Aggregated pricing streams are preferable to single bank lines for most FX trading clients.
Non-bank price-makers have become more influential during the past few years and for most clients a prime-of-prime (PoP) broker is the only way to get access to this important liquidity source.
Stater Global Markets’ June 3 announcement confirming it was ceasing its PoP offering referred to the difficulties of competing with larger rivals, even for a business with a substantial client base and a strong management team.
While the firm says its decision was prompted by the refusal of investor SBL Holdings to put any more money into the business, providers are coming under increasing pressure from clients who want to know they are getting better access to liquidity.
According to IS Prime managing partner Jonathan Brewer, many PoPs actively market themselves as “true prime of prime”, positioning themselves solely as a credit intermediary that gives a client access directly to tier-1 liquidity and even the chance to communicate directly with liquidity providers.
“This is essentially a watered-down tier-1 prime broker service at a higher cost, meaning that every one of these clients would go to a tier-1 prime broker if they were able to and cut out the middle man,” he says.
“There is no ‘value-add’ to a service that is purely renting the prime of prime’s balance sheet and charging a premium.”
Clients accessing a genuine PoP set-up should have much more control over the liquidity they face and therefore have access to liquidity that is better than standard margin FX trading.
However, any assessment of the benefits of using a PoP for clients trading spot FX is complicated by the range of different capital and credit agreements in place with the broker.
“There is a tendency in the market for prime of prime to not quite be what it says on the tin, which means the client is not necessarily getting the service they want and may in fact have more of a standard margined FX solution,” says Jason Hughes, global head of sales at FX broker ADSS.
“In a true prime-of-prime scenario, a client should be able to connect to the liquidity pool they want rather than that defined by their broker.”
In light of this, it is hardly surprising that some brokers believe the market would benefit from greater transparency and better understanding of how PoPs operate.
It is in the interests of some brokers to maintain the ambiguity of what exactly constitutes a PoP provider, says FXCM’s head of FX prime brokerage Justin Boulton.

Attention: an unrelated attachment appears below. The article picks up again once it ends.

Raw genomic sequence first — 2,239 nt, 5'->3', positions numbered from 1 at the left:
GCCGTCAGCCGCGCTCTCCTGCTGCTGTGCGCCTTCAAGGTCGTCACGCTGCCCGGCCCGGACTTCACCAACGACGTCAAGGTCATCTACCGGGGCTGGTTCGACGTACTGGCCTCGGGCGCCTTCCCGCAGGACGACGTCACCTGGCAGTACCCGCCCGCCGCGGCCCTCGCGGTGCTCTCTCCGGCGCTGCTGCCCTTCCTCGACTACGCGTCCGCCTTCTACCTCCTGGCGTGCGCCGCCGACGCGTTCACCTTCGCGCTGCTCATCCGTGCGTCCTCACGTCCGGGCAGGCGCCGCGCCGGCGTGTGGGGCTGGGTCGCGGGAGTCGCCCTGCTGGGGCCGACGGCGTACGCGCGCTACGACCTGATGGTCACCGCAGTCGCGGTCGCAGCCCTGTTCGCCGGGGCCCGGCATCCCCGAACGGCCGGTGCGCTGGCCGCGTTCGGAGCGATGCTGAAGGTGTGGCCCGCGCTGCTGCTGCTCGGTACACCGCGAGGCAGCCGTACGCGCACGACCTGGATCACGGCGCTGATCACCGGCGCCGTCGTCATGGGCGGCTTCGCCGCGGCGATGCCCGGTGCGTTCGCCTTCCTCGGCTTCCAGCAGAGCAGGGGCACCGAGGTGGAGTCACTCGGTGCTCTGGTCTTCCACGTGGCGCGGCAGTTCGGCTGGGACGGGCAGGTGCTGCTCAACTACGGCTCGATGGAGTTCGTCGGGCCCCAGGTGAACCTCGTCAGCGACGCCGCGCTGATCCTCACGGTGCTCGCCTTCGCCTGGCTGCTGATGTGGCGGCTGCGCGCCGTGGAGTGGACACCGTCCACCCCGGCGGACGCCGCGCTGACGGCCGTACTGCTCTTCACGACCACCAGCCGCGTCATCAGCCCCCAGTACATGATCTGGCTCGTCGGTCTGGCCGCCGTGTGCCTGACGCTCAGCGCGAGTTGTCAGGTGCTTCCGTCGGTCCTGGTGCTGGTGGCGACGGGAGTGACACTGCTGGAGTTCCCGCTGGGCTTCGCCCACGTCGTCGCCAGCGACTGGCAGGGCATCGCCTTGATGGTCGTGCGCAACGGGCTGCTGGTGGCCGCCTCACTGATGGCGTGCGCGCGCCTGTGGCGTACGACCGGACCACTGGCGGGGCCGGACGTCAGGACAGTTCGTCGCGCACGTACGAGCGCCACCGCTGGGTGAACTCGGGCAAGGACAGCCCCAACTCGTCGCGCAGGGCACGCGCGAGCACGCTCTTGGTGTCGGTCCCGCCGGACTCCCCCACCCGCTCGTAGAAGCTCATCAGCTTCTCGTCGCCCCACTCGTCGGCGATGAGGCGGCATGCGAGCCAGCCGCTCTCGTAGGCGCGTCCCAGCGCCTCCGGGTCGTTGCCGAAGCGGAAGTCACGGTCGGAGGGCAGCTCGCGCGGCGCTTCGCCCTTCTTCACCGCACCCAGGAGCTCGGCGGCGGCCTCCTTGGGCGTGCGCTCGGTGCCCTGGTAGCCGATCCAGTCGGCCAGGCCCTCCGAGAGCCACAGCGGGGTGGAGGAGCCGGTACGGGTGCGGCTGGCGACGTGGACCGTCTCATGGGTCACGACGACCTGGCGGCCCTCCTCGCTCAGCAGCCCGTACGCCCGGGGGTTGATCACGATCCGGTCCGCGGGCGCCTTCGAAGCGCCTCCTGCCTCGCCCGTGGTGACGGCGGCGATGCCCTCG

“This way, they can keep calling themselves a prime of prime when in reality they are just offering liquidity and execution services,” he says.
“A real prime-of-prime broker is a neutral intermediary that offers a pure clearing solution with direct market access – it does not operate a liquidity pool of its own.”
From a technology perspective, the PoP market has benefited from a focus on low-latency connectivity and pre-trade risk management.
Credit availability is distributed to the execution venues for ‘at-trade’ credit checking – reducing any latency induced by routing execution messages through pre-trade credit checks – and clients with relatively small collateral balances can now access multiple execution venues under a single umbrella limit with less risk of rogue algos breaching the limit.
However, Noel Singh, head of eFX business development at Sucden Financial, suggests the post-trade segment has been neglected since the emergence of NetLink, a post-trade system for prime and retail brokers, with spot trades still taking three days to settle.
Brokers that have traditionally operated in the retail space are now diversifying their offering to target institutional clients, although many of the clients leaving bank prime brokers will still require a strong balance sheet when choosing their new provider.
“I sense a move within the higher echelon of providers towards a more traditional prime model, where liquidity providers are disclosed or non-bank liquidity providers reach clients not supported by prime brokers through prime-of-prime credit intermediation services – a more pure prime model than the traditional anonymous aggregated model,” says Singh.
Gavin White, CEO at Invast Global, suggests PoPs that can achieve critical mass will attract interest from acquisitive banks and spark a wave of consolidation.
“The investment banks will likely be major investors in boutique firms,” he concludes.
“They know intimately how profitable a segment it can be and they also know that they are being forced to offload many clients who are capable of generating huge value.”